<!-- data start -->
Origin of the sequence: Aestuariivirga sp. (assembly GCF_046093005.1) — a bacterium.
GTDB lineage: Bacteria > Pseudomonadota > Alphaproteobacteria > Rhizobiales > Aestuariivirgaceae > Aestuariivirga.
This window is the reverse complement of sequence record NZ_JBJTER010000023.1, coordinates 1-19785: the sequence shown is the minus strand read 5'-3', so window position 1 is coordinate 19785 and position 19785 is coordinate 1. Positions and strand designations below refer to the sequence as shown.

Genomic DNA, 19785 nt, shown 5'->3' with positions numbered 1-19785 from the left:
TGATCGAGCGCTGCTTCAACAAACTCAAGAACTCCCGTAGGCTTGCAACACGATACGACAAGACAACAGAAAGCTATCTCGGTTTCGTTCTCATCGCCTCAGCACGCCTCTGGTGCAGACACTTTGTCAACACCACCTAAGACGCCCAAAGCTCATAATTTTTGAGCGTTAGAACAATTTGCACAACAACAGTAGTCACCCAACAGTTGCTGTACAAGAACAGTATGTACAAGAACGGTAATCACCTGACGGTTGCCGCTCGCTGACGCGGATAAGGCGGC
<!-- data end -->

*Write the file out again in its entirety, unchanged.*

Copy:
Origin of the sequence: Aestuariivirga sp. (assembly GCF_046093005.1) — a bacterium.
GTDB lineage: Bacteria > Pseudomonadota > Alphaproteobacteria > Rhizobiales > Aestuariivirgaceae > Aestuariivirga.
This window is the reverse complement of sequence record NZ_JBJTER010000023.1, coordinates 1-19785: the sequence shown is the minus strand read 5'-3', so window position 1 is coordinate 19785 and position 19785 is coordinate 1. Positions and strand designations below refer to the sequence as shown.

Genomic DNA, 19785 nt, shown 5'->3' with positions numbered 1-19785 from the left:
TGATCGAGCGCTGCTTCAACAAACTCAAGAACTCCCGTAGGCTTGCAACACGATACGACAAGACAACAGAAAGCTATCTCGGTTTCGTTCTCATCGCCTCAGCACGCCTCTGGTGCAGACACTTTGTCAACACCACCTAAGACGCCCAAAGCTCATAATTTTTGAGCGTTAGAACAATTTGCACAACAACAGTAGTCACCCAACAGTTGCTGTACAAGAACAGTATGTACAAGAACGGTAATCACCTGACGGTTGCCGCTCGCTGACGCGGATAAGGCGGC